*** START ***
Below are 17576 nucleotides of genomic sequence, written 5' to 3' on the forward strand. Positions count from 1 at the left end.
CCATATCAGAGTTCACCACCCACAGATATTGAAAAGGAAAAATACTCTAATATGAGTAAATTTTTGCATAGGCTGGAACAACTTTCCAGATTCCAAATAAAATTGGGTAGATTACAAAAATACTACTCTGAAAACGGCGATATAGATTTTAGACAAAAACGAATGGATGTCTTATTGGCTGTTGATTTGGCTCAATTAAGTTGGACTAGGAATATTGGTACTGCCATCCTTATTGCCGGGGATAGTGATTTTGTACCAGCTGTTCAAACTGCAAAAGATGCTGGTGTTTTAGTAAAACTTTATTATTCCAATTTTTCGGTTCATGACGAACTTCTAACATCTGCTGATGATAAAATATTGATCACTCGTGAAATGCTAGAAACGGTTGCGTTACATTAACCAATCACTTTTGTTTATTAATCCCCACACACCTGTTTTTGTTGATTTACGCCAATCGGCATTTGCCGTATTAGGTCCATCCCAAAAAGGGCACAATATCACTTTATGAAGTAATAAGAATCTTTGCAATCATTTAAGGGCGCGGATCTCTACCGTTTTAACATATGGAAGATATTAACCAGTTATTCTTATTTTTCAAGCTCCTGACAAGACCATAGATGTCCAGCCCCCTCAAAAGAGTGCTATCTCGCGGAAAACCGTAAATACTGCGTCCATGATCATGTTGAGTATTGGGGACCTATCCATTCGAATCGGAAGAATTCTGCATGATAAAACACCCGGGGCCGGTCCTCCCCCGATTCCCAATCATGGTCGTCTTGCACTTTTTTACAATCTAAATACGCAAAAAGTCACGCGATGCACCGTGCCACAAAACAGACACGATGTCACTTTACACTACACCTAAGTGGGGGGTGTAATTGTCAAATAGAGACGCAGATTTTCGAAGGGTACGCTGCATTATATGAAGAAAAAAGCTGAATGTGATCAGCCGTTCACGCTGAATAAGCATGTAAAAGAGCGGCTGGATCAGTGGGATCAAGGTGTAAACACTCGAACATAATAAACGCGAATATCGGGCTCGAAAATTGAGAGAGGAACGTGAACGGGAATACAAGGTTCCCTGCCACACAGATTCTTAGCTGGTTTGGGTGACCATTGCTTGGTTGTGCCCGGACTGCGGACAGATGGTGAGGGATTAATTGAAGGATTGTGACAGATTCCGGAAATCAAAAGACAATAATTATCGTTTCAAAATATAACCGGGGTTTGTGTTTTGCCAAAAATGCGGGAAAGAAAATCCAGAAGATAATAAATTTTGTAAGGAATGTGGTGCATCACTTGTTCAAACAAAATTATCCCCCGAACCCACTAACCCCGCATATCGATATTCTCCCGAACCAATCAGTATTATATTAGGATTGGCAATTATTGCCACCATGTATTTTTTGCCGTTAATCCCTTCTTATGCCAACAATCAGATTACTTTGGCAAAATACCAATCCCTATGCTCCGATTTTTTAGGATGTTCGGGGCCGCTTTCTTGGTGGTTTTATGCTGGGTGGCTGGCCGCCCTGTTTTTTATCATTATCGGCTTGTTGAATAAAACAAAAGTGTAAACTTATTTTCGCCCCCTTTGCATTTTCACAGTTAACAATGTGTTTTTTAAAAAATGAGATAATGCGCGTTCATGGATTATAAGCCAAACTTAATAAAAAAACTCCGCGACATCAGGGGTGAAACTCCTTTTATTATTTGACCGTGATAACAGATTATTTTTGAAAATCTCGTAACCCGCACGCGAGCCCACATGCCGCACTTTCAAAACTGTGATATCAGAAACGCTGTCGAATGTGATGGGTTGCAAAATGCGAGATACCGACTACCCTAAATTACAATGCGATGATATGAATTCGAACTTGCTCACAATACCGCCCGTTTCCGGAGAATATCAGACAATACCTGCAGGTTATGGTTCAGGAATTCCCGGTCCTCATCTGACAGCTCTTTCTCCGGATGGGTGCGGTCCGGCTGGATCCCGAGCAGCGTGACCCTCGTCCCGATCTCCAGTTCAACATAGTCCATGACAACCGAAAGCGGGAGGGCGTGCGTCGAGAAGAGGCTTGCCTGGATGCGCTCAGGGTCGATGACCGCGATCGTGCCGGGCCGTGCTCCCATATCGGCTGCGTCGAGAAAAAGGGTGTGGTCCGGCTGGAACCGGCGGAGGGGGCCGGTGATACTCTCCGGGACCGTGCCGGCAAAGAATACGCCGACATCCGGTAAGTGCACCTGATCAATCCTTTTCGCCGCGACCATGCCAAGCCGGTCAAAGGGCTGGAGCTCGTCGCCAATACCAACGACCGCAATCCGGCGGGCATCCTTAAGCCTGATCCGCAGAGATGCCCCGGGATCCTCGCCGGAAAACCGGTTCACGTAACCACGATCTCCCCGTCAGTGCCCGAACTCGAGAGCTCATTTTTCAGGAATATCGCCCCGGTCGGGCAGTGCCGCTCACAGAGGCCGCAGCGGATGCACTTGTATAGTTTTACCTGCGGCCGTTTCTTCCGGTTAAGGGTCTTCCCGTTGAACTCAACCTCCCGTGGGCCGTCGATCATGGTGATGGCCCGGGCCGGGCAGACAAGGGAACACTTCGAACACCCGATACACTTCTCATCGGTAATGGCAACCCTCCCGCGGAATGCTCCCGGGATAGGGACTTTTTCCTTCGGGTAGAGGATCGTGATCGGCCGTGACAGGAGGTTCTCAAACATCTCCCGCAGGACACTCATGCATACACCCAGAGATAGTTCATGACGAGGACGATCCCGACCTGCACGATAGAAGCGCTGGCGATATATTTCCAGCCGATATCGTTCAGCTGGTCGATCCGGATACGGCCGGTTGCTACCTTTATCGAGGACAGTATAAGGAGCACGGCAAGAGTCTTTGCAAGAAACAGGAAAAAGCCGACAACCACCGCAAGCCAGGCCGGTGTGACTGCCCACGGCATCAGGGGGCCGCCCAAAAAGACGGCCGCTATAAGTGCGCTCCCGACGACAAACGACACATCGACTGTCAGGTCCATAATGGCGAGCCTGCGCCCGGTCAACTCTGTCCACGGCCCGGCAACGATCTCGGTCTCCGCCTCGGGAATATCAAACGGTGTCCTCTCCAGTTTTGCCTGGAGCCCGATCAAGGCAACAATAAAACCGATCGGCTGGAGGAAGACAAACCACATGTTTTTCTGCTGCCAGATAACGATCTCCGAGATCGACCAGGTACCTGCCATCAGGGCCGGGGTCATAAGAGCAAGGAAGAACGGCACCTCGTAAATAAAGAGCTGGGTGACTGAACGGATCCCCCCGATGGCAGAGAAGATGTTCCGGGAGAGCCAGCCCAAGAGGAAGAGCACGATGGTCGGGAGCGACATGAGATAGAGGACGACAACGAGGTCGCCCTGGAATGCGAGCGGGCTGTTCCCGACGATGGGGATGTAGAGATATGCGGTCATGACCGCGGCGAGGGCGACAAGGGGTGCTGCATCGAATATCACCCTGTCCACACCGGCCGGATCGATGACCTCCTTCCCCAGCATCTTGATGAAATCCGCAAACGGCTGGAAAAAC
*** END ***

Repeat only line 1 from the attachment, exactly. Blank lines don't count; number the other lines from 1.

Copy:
Below are 17576 nucleotides of genomic sequence, written 5' to 3' on the forward strand. Positions count from 1 at the left end.